You gentlemen must sometimes wonder if you are ever to hear a businessman speak well of any governmental agency. You are now witnessing that phenomenon. Here are two agencies of which over 1,100 business concerns who are our members are now saying, “We like them. We would like to continue to do business with them. But we do not much like their proposed new permanent boss, the National Housing Agency. That looks like a different breed of cat to us."
These two organizations which are our friends are in many ways similar to the thousands of soldiers in our citizens'
agencies were drafted in 1942 by the issuance of Executive Order No. 9070 for service under a commander, the National Housing Agency, whom they did not choose and whose supervisory services they did not need in peacetime. During the war their liberties were curtailed and their energies diverted from normal channels. We believe they performed their military service well, and without criticism of their superiors.
But now, the war is over. We have demobilized our soldiers, and we should demobilize their agency counterparts. Now that the National Housing Agency's job of commanding officer is done, it should be retired and the recruits should be permitted to get back into civilian clothes.
What these agencies need is rehabilitation and not restraint.
We believe that if this part of the proposed plan No. 1 is adopted the former harn onious and productive relationships between these agencies and the institutions which we represent may be impaired. We are not certain of this, but there have been many indications that it will happen, and we see no reason to incur this unhappy possibility when it is entirely unnecessary.
We would remind your committee that under this proposal the direct responsibility of these agencies to the Congress will be obscured, and your ability to deal directly with them and to inquire into their affairs and to consult with their heads will be seriously circumscribed.
We would also like to direct the attention of your committee to our belief that the functions proposed for consolidation under this part of the plan are fundamentally different. You have heard this from other witnesses before your committe. No chemist even in this age of the atomic bomb has yet advertised that he was able to successfully combine oil and water without the aid of an outside agent. Yet under this part of the proposed plan its authors are attempting by a stroke of the pen to amalgamate such basic variables as the credit operations of the Federal Housing Administration and the Federal Home Loan Bank Board and the welfare functions exercised by the Federal Public Housing Authority.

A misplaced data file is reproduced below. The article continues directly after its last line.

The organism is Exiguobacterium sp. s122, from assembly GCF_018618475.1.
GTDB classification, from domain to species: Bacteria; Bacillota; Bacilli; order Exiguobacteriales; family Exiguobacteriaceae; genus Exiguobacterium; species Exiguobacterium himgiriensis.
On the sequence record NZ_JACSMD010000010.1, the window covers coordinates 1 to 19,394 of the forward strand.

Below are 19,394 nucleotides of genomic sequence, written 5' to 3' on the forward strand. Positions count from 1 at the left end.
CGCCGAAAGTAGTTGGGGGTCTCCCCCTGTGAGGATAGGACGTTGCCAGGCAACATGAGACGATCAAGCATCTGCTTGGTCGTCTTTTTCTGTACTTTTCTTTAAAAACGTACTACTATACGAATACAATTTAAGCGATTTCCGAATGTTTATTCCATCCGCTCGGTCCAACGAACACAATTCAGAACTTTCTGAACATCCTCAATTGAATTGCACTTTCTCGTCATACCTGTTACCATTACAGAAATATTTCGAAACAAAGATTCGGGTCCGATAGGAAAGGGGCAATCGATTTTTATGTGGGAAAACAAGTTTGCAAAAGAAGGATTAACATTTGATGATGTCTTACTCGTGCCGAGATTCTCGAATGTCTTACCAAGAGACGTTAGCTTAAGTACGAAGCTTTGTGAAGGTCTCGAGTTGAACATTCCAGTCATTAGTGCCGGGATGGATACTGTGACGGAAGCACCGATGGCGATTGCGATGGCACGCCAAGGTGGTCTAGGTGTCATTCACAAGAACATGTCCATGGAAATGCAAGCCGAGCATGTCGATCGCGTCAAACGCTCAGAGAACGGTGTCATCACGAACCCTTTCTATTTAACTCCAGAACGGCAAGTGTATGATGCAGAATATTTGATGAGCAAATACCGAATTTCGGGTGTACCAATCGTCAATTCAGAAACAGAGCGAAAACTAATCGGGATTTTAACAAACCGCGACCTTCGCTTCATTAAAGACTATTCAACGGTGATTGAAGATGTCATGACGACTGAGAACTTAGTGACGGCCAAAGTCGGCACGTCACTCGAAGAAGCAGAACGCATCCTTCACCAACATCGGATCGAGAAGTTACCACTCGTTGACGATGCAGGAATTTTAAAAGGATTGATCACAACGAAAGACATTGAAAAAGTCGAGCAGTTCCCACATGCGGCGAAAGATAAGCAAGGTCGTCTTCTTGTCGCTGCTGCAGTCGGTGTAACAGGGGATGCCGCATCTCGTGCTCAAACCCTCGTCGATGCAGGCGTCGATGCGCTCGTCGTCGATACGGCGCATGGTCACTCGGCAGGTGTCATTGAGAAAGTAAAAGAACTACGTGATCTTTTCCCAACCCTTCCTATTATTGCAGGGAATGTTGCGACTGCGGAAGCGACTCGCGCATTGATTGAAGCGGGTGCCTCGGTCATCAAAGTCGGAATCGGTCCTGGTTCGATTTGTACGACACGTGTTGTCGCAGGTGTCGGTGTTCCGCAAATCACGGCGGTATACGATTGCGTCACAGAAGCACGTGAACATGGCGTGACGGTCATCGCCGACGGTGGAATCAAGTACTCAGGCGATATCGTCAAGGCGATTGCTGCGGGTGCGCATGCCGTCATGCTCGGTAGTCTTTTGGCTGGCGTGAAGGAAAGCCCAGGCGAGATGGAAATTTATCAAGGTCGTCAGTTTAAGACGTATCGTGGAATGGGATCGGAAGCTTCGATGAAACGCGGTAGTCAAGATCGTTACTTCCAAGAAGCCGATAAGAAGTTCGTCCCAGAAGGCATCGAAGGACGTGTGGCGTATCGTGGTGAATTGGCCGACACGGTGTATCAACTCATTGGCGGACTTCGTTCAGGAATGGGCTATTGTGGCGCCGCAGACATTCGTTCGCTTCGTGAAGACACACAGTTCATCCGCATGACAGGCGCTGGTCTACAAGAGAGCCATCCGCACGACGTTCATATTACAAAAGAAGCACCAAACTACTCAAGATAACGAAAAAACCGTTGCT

No, gentlemen, in this case the hand is not quicker than the eye.
The result of a consolidation of these functions will either be the weakening of sound principles of credit in the interests of welfare or restriction of the principles of welfare through application of the point of view of a credit operation.
We believe that the financing operations of the Federal Government as carried on by the Federal Housing Administration and the Federal Home Loan Bank Board should be returned to the Federal Loan Agency, and that the public housing and welfare functions of the Federal Government should be returned to the Federal Works Agency.
If it is desired to coordinate the policies of these two distinct types of operations to achieve a unified housing program, we believe that that coordination can and should be accomplished and our organization will be glad to offer suggestions as to the manner in which this can be accomplished whenever
we are invited and given an opportunity to do so.
While we are not so didactic as to say that our ideas along this line are the only correct solution to this problem, we are definitely sure of one thing—that the proposed plan is not the correct one.
There is one further but significant item. You will not find anywhere in the proposed plan any reference to the home financing functions of the Veterans Administration. We are not sure of the reasons why the President's plan does not include this material feature.
We are sure, however, that without some reference to the lending functions of the Veterans Administration, no proposed reorganization plan can be said to be complete or well thought out.
How can it be, when during the next few years it is universally agreed that the Veterans Administration will be the most important single Federal agency in the mortgage field.
Look at the facts and figures. The Veterans' Administration has already handled over $272,000,000 of home loans. During the next 10 years it is estimated that it will handle over $15,000,000,000 when the total mortgage debt in the United States as of December 31, 1944, was only $31,500,000,000. It must be clear that with this omission the proposed plan is not really what it claims to be.
The CHAIRMAN. Thank you very much, Mr. Hollyday, for your statement.
If there are no questions, the committee will stand adjourned until 10 tomorrow morning.
(Whereupon, at 12:30 p. m., the committee adjourned to reconvene at 10 a. m., Thursday, June 6, 1946.)